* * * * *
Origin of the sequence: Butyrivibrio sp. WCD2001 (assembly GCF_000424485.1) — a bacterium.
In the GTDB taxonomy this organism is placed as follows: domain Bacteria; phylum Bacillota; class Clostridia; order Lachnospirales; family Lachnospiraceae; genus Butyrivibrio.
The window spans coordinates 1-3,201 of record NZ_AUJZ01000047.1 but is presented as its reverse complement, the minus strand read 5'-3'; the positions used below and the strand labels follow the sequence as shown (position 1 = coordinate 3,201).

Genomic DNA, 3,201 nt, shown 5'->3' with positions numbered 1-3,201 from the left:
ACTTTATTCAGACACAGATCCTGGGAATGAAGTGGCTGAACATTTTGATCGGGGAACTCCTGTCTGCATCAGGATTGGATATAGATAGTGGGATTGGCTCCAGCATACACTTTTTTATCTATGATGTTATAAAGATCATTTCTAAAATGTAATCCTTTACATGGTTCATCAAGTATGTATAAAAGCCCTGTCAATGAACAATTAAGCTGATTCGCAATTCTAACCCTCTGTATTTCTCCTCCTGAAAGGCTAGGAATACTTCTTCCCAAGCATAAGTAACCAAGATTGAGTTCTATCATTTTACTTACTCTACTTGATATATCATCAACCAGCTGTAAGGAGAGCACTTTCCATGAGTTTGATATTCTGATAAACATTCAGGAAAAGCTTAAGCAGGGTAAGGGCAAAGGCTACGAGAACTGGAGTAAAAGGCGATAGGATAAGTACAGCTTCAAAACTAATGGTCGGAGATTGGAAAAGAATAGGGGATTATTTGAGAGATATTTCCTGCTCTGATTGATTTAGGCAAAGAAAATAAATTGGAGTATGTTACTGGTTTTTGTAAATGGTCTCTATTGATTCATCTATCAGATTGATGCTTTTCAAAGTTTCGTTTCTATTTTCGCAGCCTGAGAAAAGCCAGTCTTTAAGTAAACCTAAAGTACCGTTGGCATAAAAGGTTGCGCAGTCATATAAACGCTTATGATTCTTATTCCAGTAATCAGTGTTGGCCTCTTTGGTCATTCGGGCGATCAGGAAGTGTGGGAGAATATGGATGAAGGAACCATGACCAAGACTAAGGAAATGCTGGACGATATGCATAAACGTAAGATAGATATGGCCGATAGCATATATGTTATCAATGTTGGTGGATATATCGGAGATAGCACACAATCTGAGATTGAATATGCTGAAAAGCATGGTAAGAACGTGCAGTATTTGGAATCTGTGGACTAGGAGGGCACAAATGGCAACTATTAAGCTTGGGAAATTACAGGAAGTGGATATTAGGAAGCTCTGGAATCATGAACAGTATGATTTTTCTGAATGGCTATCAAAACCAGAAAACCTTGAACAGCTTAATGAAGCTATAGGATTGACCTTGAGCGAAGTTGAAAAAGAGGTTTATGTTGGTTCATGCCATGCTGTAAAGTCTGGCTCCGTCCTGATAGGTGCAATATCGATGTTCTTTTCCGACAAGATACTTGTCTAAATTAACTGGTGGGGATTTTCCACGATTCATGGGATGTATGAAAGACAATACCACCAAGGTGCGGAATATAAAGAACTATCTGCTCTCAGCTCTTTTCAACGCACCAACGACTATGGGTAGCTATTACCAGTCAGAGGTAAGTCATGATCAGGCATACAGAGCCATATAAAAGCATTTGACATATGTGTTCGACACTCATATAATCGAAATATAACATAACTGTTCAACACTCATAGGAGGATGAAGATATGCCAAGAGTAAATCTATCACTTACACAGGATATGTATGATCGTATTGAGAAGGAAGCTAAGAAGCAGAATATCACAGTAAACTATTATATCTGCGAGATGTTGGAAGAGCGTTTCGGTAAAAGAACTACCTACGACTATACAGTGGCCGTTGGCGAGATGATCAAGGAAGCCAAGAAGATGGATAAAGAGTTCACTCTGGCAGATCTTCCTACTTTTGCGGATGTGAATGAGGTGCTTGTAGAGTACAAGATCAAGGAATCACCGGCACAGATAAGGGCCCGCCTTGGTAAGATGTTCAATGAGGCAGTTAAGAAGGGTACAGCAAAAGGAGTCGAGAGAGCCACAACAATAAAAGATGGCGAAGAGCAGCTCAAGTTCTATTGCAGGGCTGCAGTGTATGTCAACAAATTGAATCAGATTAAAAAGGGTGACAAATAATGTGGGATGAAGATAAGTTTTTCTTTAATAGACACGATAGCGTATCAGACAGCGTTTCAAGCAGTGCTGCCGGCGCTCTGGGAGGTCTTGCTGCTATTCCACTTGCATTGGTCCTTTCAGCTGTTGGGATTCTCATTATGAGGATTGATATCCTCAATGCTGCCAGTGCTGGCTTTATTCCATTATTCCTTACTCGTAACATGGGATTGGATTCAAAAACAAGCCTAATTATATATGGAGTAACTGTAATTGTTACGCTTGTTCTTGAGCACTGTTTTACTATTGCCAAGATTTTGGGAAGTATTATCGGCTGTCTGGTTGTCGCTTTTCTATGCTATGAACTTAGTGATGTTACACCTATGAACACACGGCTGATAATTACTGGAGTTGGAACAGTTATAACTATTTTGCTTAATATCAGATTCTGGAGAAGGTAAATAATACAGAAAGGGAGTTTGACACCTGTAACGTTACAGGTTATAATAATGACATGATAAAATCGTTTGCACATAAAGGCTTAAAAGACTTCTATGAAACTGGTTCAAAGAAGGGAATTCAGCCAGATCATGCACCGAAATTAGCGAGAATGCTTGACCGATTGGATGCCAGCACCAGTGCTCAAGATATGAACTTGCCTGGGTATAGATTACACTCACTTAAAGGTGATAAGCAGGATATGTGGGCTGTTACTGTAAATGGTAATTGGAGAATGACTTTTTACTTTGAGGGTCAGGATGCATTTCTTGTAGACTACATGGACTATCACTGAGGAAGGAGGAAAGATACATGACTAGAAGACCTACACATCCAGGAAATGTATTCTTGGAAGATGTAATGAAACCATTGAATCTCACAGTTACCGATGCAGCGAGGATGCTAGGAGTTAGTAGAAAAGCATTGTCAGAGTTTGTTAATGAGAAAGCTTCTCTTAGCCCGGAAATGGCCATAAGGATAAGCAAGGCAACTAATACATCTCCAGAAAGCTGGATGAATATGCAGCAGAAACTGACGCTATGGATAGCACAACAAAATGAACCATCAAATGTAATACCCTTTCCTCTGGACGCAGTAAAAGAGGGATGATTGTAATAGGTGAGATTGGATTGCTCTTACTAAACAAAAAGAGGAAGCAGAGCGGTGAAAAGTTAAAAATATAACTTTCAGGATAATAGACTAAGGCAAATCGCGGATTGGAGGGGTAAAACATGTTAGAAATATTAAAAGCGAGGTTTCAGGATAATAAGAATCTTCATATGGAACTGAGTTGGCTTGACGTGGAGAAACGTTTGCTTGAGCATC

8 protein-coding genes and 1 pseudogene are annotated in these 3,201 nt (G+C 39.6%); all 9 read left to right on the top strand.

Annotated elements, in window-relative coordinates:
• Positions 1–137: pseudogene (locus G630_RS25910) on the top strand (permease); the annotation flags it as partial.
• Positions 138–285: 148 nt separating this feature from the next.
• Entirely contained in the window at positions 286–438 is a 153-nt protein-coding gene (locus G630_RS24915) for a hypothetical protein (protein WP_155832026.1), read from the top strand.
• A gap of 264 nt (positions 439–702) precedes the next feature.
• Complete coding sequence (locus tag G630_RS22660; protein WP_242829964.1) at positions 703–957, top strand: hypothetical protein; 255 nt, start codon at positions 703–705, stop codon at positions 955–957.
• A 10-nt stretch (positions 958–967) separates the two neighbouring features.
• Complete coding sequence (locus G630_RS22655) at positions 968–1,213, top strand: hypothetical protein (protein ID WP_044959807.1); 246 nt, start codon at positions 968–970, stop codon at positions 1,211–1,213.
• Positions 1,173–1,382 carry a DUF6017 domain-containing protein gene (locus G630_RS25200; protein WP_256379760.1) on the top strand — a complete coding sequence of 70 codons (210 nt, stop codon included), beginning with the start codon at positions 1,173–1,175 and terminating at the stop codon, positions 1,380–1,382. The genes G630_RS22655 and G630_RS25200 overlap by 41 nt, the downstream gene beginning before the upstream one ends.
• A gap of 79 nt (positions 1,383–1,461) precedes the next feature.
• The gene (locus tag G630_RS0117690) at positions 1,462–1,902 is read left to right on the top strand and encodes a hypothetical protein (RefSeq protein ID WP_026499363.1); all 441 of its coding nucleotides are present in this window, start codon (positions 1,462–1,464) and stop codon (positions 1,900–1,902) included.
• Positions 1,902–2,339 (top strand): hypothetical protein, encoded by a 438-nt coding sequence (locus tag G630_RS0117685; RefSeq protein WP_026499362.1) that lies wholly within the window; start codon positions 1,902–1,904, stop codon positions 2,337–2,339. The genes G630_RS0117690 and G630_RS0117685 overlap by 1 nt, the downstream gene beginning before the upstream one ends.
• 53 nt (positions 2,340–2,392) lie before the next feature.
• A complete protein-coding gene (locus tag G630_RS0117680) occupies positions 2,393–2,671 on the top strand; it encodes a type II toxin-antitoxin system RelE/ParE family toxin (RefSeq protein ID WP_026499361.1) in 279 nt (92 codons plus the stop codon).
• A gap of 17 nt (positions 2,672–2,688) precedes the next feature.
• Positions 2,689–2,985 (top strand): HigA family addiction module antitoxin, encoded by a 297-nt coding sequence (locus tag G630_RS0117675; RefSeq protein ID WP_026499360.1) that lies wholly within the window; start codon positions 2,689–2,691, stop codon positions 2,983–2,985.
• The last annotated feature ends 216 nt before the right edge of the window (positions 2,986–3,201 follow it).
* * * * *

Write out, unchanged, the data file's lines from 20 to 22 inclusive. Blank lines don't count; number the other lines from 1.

• A complete protein-coding gene (locus tag G630_RS0117680) occupies positions 2,393–2,671 on the top strand; it encodes a type II toxin-antitoxin system RelE/ParE family toxin (RefSeq protein ID WP_026499361.1) in 279 nt (92 codons plus the stop codon).
• A gap of 17 nt (positions 2,672–2,688) precedes the next feature.
• Positions 2,689–2,985 (top strand): HigA family addiction module antitoxin, encoded by a 297-nt coding sequence (locus tag G630_RS0117675; RefSeq protein ID WP_026499360.1) that lies wholly within the window; start codon positions 2,689–2,691, stop codon positions 2,983–2,985.